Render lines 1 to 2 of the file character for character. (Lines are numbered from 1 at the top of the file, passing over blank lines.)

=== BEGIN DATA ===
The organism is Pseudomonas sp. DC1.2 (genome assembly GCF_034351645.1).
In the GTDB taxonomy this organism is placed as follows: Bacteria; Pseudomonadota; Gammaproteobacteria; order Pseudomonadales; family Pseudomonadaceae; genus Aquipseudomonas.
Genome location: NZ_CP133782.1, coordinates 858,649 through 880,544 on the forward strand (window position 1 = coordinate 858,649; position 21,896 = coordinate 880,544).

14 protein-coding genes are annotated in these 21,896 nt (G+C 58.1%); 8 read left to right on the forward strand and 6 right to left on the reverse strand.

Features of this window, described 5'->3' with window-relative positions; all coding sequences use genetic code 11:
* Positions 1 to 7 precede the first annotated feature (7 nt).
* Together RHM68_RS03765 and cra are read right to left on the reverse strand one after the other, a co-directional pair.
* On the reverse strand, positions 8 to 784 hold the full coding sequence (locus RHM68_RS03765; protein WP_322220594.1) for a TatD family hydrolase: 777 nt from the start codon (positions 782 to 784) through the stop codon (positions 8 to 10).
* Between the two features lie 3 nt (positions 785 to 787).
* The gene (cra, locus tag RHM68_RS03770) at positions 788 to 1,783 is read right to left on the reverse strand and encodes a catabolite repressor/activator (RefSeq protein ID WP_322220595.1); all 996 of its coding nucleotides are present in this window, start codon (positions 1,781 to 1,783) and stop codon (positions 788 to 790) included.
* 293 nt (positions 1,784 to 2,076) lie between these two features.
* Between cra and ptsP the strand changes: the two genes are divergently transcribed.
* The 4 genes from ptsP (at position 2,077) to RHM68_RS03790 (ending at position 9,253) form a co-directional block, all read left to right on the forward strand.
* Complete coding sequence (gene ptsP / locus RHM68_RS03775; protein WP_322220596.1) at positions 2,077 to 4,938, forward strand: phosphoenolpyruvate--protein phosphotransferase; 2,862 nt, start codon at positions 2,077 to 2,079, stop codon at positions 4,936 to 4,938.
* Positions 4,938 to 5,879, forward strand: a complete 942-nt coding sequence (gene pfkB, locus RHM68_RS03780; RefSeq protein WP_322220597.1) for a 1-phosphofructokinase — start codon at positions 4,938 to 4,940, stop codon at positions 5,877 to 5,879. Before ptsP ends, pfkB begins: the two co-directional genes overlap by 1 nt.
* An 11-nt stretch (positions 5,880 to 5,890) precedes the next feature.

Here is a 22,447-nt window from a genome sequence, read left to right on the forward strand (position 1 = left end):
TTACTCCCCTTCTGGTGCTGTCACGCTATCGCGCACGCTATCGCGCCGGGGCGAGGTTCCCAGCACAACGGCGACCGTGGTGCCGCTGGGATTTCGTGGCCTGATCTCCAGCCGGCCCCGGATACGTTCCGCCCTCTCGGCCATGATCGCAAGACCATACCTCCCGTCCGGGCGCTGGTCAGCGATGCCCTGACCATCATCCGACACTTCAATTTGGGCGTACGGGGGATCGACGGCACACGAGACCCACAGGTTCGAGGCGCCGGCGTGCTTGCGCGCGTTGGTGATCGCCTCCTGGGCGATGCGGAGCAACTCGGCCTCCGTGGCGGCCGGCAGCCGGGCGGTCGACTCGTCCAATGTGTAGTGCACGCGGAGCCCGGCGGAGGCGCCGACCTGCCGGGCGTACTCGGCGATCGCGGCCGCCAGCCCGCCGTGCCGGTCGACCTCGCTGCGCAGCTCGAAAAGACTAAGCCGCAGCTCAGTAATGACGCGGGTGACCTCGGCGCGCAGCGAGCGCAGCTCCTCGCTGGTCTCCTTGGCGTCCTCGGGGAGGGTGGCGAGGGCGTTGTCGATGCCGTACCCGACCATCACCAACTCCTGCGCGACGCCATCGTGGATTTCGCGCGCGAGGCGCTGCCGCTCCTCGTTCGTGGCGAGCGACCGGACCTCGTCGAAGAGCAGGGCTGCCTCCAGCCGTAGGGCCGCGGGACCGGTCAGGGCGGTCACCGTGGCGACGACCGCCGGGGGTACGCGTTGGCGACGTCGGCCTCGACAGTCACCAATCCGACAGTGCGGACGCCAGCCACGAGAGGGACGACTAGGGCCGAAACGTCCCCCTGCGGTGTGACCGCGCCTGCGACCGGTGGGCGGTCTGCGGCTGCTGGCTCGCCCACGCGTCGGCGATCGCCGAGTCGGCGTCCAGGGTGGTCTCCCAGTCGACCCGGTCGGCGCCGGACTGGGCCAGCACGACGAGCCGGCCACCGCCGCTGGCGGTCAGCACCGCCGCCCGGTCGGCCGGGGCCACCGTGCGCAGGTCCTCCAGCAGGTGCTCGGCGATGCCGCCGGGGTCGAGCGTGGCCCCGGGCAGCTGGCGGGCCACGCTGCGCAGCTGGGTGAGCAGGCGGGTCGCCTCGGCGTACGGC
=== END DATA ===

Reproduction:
The organism is Pseudomonas sp. DC1.2 (genome assembly GCF_034351645.1).
In the GTDB taxonomy this organism is placed as follows: Bacteria; Pseudomonadota; Gammaproteobacteria; order Pseudomonadales; family Pseudomonadaceae; genus Aquipseudomonas.